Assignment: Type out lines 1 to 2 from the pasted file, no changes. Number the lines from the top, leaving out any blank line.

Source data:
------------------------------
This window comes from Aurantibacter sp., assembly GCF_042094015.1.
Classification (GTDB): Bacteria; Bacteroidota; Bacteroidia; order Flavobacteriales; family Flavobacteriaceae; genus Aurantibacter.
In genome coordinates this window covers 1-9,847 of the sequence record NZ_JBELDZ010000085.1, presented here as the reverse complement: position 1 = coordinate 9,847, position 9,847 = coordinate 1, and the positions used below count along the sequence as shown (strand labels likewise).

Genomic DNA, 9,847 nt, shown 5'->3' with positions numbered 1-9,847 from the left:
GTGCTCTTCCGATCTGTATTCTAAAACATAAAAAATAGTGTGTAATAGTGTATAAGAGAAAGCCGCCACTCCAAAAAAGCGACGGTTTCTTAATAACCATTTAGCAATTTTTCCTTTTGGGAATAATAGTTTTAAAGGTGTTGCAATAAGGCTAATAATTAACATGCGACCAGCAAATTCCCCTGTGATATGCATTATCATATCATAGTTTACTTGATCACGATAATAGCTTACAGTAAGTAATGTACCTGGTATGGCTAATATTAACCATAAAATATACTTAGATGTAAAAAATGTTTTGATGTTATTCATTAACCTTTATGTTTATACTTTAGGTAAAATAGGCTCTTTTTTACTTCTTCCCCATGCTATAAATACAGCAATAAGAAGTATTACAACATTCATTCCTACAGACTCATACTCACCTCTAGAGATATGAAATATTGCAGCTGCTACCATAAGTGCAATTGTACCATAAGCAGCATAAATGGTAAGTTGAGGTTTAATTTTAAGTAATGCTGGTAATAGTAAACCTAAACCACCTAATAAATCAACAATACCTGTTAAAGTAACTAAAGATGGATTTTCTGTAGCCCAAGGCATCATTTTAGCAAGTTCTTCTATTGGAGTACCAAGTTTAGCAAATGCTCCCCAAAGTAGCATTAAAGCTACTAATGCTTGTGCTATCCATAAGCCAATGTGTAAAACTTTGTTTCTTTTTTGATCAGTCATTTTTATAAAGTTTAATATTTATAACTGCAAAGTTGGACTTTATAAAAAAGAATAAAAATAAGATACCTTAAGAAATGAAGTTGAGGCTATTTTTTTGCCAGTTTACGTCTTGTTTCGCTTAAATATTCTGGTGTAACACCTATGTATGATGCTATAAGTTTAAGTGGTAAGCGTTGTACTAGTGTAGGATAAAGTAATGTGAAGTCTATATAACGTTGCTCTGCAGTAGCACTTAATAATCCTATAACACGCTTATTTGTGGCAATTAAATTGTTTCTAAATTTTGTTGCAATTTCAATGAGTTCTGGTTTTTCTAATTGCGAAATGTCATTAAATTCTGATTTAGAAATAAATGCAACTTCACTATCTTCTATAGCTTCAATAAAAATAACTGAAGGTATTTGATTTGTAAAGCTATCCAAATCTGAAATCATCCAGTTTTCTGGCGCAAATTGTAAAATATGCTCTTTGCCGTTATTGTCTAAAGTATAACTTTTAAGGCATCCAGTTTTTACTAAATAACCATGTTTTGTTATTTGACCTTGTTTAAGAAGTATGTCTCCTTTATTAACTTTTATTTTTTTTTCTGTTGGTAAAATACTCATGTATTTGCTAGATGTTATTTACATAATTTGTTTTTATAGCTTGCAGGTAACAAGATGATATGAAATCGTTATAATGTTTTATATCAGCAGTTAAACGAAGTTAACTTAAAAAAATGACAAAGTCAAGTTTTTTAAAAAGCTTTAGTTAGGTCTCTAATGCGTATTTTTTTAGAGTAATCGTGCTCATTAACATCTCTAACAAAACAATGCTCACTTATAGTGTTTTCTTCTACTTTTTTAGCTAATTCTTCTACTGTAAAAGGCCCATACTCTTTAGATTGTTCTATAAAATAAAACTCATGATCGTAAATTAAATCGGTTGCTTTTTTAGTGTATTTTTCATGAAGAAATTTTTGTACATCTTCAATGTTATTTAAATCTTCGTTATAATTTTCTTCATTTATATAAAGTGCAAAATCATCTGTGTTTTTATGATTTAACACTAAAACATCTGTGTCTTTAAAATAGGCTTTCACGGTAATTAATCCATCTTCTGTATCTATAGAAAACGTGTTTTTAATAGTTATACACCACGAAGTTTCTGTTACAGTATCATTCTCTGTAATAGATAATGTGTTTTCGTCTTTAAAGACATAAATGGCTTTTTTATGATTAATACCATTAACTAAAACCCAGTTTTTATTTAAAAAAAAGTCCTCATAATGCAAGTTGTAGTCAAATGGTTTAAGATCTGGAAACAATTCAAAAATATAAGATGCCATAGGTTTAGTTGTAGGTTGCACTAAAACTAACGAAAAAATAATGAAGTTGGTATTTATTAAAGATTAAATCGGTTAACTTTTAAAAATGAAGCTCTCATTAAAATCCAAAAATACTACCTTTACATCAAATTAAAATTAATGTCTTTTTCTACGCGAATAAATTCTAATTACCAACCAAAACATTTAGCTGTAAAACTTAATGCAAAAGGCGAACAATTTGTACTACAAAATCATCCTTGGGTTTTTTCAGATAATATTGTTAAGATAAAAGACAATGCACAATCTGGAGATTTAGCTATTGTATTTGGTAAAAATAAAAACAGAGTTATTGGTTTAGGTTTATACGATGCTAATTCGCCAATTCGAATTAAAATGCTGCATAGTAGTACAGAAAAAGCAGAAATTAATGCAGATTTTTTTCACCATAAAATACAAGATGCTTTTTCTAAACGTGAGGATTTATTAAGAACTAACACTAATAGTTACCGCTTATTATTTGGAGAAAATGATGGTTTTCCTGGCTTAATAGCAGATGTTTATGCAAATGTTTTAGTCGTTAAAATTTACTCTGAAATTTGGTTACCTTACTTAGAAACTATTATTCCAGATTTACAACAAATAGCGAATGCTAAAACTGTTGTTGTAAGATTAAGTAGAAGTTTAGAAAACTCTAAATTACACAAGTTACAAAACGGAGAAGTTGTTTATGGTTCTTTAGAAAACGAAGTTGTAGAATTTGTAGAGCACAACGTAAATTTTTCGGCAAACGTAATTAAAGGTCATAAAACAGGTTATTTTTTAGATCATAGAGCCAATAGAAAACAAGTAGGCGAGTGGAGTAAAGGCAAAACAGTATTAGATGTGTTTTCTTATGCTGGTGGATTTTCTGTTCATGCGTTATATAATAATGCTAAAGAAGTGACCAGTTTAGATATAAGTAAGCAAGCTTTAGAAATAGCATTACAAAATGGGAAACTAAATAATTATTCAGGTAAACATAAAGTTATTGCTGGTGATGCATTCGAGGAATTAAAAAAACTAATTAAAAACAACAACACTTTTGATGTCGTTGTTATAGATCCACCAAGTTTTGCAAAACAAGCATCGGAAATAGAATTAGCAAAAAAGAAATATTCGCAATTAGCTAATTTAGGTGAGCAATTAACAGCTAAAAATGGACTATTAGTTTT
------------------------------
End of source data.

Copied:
This window comes from Aurantibacter sp., assembly GCF_042094015.1.
Classification (GTDB): Bacteria; Bacteroidota; Bacteroidia; order Flavobacteriales; family Flavobacteriaceae; genus Aurantibacter.